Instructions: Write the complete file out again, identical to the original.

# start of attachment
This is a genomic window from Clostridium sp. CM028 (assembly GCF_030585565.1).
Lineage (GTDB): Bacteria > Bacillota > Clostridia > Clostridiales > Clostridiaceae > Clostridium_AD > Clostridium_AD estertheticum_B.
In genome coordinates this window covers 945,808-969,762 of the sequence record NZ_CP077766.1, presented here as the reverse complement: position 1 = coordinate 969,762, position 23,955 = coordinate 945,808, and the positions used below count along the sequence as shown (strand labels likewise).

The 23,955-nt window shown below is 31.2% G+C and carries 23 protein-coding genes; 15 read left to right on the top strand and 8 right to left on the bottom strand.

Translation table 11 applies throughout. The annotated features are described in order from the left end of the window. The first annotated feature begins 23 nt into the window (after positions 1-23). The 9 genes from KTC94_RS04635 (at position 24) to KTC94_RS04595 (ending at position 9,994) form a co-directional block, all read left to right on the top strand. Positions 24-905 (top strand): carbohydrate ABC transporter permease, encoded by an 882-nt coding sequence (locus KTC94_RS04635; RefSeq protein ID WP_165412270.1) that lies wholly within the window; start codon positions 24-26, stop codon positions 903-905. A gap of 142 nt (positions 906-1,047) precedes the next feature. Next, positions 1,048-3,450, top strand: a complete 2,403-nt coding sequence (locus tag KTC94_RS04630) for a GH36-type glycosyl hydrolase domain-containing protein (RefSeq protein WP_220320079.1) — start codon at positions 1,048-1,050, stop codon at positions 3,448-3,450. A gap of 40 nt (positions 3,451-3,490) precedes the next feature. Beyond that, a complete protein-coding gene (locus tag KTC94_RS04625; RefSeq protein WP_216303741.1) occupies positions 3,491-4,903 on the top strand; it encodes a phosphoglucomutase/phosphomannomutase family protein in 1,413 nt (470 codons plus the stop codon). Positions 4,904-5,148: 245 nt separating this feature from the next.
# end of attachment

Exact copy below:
This is a genomic window from Clostridium sp. CM028 (assembly GCF_030585565.1).
Lineage (GTDB): Bacteria > Bacillota > Clostridia > Clostridiales > Clostridiaceae > Clostridium_AD > Clostridium_AD estertheticum_B.
In genome coordinates this window covers 945,808-969,762 of the sequence record NZ_CP077766.1, presented here as the reverse complement: position 1 = coordinate 969,762, position 23,955 = coordinate 945,808, and the positions used below count along the sequence as shown (strand labels likewise).

The 23,955-nt window shown below is 31.2% G+C and carries 23 protein-coding genes; 15 read left to right on the top strand and 8 right to left on the bottom strand.

Translation table 11 applies throughout. The annotated features are described in order from the left end of the window. The first annotated feature begins 23 nt into the window (after positions 1-23). The 9 genes from KTC94_RS04635 (at position 24) to KTC94_RS04595 (ending at position 9,994) form a co-directional block, all read left to right on the top strand. Positions 24-905 (top strand): carbohydrate ABC transporter permease, encoded by an 882-nt coding sequence (locus KTC94_RS04635; RefSeq protein ID WP_165412270.1) that lies wholly within the window; start codon positions 24-26, stop codon positions 903-905. A gap of 142 nt (positions 906-1,047) precedes the next feature. Next, positions 1,048-3,450, top strand: a complete 2,403-nt coding sequence (locus tag KTC94_RS04630) for a GH36-type glycosyl hydrolase domain-containing protein (RefSeq protein WP_220320079.1) — start codon at positions 1,048-1,050, stop codon at positions 3,448-3,450. A gap of 40 nt (positions 3,451-3,490) precedes the next feature. Beyond that, a complete protein-coding gene (locus tag KTC94_RS04625; RefSeq protein WP_216303741.1) occupies positions 3,491-4,903 on the top strand; it encodes a phosphoglucomutase/phosphomannomutase family protein in 1,413 nt (470 codons plus the stop codon). Positions 4,904-5,148: 245 nt separating this feature from the next.